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I like to think I am following the advice of artist Robert Genn who says: "Try to think of and live in the fineries of Nature: cocoons, flowers, birds, butterflies, eggs, reflections, leaves, sticks, and bones. Think also of emblems, badges, mandalas, signs, glyphs, totems, birth, wonder, light. Rawness, death, decay, and disfigurement also have their place. Life and art is a bombardmant of variety."
Art I like to see and make usually involves the swirls, lines, curves and layers of nature and it's raw, direct and dramatic impact. It seems to be an emotional response to what I see and feel as I contemplate a piece I am about to undertake. I need to have a strong connection to the image before I start.
The art on this website is an ongoing collection of work translating my responses to the environment , especially the land, the Peace River, trees, birds, people and their interactions with nature. The work most often evolves from photographs or sketches to drawings and then into printmaking and sometimes painting. Printmakers are often referred to as the "engineers" of the art world because they handle a considerable set of processes, tools and machinery. The processes of printmaking are both mindful and meditative leaving the artist time for deep reflection and soul searching.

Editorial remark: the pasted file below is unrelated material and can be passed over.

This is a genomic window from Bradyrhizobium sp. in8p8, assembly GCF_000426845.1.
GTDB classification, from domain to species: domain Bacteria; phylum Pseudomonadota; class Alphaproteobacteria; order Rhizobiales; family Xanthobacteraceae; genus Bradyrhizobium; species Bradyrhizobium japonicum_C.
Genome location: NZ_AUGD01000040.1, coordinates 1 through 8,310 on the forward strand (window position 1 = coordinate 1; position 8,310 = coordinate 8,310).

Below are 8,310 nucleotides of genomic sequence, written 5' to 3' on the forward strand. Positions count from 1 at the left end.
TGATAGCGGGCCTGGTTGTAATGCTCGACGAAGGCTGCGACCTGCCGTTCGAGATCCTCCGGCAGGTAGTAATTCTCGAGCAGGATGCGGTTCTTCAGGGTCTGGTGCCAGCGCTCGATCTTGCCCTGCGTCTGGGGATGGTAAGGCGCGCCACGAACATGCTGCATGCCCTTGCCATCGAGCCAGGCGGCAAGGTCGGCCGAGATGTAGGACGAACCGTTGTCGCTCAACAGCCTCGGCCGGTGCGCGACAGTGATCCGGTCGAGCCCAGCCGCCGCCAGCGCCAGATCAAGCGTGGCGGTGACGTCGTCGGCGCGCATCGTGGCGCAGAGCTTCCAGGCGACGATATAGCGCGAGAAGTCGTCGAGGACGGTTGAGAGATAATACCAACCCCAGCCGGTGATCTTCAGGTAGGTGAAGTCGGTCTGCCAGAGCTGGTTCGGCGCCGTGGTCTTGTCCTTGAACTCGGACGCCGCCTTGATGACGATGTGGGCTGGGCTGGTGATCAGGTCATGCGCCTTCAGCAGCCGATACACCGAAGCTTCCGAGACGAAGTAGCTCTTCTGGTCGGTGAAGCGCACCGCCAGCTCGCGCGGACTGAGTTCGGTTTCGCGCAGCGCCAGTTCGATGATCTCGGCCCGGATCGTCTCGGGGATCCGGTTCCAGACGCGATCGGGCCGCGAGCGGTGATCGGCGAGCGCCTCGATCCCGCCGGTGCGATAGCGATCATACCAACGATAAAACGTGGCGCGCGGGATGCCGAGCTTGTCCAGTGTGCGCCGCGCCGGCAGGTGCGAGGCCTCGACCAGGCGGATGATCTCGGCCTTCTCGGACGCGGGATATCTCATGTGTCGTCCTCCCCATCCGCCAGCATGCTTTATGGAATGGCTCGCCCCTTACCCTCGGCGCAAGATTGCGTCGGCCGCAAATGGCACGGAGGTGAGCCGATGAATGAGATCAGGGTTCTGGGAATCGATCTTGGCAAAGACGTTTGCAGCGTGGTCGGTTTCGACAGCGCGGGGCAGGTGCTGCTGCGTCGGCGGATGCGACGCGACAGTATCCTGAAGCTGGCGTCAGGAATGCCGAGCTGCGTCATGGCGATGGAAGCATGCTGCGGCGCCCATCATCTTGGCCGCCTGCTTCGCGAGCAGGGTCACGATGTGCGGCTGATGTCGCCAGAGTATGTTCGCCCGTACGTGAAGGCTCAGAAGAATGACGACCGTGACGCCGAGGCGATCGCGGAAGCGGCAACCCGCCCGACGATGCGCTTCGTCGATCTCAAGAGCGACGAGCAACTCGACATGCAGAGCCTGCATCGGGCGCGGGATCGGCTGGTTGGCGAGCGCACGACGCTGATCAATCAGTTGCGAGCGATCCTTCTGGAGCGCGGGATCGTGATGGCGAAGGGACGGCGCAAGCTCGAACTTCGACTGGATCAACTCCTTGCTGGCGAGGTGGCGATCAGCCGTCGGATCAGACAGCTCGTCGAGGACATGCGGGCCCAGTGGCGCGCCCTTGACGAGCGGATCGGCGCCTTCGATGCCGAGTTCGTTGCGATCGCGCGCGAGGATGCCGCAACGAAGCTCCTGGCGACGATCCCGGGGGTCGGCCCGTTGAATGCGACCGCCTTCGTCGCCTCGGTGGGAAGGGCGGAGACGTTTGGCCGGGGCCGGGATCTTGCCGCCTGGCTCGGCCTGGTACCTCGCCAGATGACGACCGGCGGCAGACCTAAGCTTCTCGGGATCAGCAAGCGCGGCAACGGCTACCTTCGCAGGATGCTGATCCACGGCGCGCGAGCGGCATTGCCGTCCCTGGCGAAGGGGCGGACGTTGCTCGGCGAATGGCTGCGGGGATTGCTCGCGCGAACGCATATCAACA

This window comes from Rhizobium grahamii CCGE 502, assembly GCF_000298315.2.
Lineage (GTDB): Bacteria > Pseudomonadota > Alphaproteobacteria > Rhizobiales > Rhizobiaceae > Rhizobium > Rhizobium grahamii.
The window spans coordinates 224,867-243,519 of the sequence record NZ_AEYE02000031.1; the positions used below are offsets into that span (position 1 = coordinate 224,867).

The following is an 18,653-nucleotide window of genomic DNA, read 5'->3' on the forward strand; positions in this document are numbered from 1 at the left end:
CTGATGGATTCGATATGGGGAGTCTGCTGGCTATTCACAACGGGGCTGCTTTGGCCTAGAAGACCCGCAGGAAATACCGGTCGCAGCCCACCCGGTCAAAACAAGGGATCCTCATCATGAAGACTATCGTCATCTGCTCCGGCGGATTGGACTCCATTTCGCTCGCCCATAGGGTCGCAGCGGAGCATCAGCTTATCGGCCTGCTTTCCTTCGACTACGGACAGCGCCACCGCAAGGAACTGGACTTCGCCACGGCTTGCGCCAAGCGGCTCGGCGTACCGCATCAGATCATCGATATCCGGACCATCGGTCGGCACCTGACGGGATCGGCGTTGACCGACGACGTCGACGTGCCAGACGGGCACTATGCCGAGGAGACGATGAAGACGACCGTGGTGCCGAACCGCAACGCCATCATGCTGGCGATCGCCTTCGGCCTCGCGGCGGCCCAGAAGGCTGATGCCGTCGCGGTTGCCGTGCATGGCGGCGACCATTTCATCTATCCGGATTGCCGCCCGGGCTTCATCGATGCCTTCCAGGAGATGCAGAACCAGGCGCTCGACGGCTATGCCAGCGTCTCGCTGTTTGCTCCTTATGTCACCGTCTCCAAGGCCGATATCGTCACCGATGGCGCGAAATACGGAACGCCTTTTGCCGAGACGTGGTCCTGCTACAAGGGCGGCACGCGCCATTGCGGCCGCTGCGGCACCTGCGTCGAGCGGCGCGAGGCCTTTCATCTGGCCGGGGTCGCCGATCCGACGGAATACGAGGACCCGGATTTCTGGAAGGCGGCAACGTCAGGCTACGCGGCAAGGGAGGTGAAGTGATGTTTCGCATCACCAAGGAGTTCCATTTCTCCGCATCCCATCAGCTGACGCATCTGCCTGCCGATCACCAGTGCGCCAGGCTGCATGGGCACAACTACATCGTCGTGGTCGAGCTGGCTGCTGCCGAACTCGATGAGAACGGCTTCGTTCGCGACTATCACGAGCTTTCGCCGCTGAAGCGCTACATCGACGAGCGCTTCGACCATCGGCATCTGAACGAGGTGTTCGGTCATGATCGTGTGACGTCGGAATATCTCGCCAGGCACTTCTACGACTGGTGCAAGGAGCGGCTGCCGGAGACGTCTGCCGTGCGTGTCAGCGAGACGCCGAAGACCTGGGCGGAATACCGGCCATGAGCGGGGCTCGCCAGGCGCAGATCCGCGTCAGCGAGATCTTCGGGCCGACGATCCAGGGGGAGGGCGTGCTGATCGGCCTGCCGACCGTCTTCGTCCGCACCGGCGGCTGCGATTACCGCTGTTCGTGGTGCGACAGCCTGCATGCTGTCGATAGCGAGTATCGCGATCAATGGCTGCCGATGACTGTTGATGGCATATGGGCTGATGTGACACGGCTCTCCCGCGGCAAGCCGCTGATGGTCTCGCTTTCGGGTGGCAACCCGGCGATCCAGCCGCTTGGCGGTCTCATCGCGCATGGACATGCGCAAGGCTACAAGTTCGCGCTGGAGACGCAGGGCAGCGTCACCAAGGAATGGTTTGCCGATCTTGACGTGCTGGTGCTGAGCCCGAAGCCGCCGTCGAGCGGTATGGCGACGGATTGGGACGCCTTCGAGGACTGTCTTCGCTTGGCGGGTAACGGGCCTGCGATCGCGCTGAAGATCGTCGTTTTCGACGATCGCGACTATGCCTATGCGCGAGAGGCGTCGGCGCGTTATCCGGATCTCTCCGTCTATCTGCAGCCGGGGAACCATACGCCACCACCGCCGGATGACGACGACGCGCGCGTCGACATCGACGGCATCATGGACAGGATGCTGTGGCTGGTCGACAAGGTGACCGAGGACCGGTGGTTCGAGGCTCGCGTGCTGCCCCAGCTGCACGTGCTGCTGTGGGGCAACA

Print artists have a deep appreciation and connection to the printed word, books, and posters, from which their process historically evolved. They have a close association with the declaration and dissemination of messages of social justice and political importance in an inexpensive and mass produced fashion. I enjoy this concept and hope my efforts reflect this link. Just as life has many layers of meaning and complexity so does the process of printmaking. Line upon line, precept on precept, like the layers of ink and print, the work goes on.